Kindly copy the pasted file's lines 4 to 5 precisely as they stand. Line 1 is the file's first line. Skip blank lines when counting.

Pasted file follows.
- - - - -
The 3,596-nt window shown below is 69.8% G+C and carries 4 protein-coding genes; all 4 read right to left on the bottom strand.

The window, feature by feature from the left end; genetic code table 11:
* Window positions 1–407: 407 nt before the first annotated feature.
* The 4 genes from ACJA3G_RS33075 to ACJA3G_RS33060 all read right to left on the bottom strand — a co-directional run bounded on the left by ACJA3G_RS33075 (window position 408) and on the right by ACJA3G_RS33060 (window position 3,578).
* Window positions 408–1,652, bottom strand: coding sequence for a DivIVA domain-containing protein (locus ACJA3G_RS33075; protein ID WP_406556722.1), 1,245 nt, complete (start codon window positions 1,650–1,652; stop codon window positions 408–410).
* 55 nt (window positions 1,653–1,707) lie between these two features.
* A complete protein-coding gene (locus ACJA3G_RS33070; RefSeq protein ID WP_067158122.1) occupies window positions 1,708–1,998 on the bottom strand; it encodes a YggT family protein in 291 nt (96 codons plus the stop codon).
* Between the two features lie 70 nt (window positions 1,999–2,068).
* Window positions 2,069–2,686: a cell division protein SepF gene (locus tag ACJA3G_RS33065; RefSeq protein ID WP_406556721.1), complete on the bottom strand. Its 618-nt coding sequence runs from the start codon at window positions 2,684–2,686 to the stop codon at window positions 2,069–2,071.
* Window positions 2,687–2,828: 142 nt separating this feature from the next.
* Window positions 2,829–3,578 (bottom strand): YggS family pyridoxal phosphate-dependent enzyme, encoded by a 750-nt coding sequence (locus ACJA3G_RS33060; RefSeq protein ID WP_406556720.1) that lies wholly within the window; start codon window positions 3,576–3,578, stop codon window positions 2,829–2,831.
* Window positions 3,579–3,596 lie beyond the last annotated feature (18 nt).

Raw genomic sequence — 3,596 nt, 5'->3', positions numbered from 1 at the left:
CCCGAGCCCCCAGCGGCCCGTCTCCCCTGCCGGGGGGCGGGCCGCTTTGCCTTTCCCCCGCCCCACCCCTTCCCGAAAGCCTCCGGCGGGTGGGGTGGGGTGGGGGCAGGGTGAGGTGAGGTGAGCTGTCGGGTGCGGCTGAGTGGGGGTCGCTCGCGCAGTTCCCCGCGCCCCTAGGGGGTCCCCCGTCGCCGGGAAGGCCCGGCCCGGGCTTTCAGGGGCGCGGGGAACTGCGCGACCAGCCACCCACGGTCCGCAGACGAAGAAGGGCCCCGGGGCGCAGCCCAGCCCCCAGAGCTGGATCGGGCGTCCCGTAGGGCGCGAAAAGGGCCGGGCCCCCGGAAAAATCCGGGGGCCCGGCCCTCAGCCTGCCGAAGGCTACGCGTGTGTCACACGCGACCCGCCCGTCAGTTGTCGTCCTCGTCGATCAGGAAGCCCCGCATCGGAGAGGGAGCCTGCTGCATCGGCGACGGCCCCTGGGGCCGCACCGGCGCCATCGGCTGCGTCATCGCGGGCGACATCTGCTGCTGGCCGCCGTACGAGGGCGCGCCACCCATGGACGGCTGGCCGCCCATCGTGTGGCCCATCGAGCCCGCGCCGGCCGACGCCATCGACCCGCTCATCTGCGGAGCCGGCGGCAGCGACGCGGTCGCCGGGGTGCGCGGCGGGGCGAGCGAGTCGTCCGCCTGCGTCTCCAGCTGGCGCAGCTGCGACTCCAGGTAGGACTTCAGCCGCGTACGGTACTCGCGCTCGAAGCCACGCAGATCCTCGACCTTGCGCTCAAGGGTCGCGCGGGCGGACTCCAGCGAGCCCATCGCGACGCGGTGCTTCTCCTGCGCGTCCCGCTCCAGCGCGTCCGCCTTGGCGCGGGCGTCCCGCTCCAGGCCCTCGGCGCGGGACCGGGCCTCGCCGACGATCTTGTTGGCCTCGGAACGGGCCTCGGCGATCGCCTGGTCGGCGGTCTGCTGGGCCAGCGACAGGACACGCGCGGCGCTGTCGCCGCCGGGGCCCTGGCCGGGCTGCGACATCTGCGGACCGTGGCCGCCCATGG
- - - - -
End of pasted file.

* The 4 genes from ACJA3G_RS33075 to ACJA3G_RS33060 all read right to left on the bottom strand — a co-directional run bounded on the left by ACJA3G_RS33075 (window position 408) and on the right by ACJA3G_RS33060 (window position 3,578).
* Window positions 408–1,652, bottom strand: coding sequence for a DivIVA domain-containing protein (locus ACJA3G_RS33075; protein ID WP_406556722.1), 1,245 nt, complete (start codon window positions 1,650–1,652; stop codon window positions 408–410).